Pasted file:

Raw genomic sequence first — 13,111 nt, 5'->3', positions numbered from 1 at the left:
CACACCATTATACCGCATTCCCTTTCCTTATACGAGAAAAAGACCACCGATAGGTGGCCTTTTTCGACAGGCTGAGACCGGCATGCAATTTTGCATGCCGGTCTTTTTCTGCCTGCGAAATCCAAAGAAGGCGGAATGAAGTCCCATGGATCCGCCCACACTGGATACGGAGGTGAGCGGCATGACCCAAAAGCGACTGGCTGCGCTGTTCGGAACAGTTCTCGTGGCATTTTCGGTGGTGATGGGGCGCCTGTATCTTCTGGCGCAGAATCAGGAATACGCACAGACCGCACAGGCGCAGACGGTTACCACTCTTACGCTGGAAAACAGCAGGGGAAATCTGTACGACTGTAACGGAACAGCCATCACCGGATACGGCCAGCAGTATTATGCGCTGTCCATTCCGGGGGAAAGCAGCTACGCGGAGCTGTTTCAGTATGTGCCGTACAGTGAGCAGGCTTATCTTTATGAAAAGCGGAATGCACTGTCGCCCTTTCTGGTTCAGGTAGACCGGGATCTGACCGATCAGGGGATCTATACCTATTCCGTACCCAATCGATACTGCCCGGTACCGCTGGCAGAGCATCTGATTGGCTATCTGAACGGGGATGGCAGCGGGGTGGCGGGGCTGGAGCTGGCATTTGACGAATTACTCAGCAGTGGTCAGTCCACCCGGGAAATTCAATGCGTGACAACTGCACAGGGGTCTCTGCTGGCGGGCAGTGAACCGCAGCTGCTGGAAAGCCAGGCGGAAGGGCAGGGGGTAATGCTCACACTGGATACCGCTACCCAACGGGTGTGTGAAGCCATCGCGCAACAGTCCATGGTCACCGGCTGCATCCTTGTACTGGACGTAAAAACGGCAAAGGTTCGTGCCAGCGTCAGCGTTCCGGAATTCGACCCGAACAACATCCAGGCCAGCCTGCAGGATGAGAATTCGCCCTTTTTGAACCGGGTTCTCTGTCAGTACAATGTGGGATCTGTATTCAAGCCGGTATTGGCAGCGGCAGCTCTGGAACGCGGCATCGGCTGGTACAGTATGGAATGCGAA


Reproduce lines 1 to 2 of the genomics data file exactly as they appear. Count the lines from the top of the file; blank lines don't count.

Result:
Raw genomic sequence first — 13,111 nt, 5'->3', positions numbered from 1 at the left:
CACACCATTATACCGCATTCCCTTTCCTTATACGAGAAAAAGACCACCGATAGGTGGCCTTTTTCGACAGGCTGAGACCGGCATGCAATTTTGCATGCCGGTCTTTTTCTGCCTGCGAAATCCAAAGAAGGCGGAATGAAGTCCCATGGATCCGCCCACACTGGATACGGAGGTGAGCGGCATGACCCAAAAGCGACTGGCTGCGCTGTTCGGAACAGTTCTCGTGGCATTTTCGGTGGTGATGGGGCGCCTGTATCTTCTGGCGCAGAATCAGGAATACGCACAGACCGCACAGGCGCAGACGGTTACCACTCTTACGCTGGAAAACAGCAGGGGAAATCTGTACGACTGTAACGGAACAGCCATCACCGGATACGGCCAGCAGTATTATGCGCTGTCCATTCCGGGGGAAAGCAGCTACGCGGAGCTGTTTCAGTATGTGCCGTACAGTGAGCAGGCTTATCTTTATGAAAAGCGGAATGCACTGTCGCCCTTTCTGGTTCAGGTAGACCGGGATCTGACCGATCAGGGGATCTATACCTATTCCGTACCCAATCGATACTGCCCGGTACCGCTGGCAGAGCATCTGATTGGCTATCTGAACGGGGATGGCAGCGGGGTGGCGGGGCTGGAGCTGGCATTTGACGAATTACTCAGCAGTGGTCAGTCCACCCGGGAAATTCAATGCGTGACAACTGCACAGGGGTCTCTGCTGGCGGGCAGTGAACCGCAGCTGCTGGAAAGCCAGGCGGAAGGGCAGGGGGTAATGCTCACACTGGATACCGCTACCCAACGGGTGTGTGAAGCCATCGCGCAACAGTCCATGGTCACCGGCTGCATCCTTGTACTGGACGTAAAAACGGCAAAGGTTCGTGCCAGCGTCAGCGTTCCGGAATTCGACCCGAACAACATCCAGGCCAGCCTGCAGGATGAGAATTCGCCCTTTTTGAACCGGGTTCTCTGTCAGTACAATGTGGGATCTGTATTCAAGCCGGTATTGGCAGCGGCAGCTCTGGAACGCGGCATCGGCTGGTACAGTATGGAATGCGAA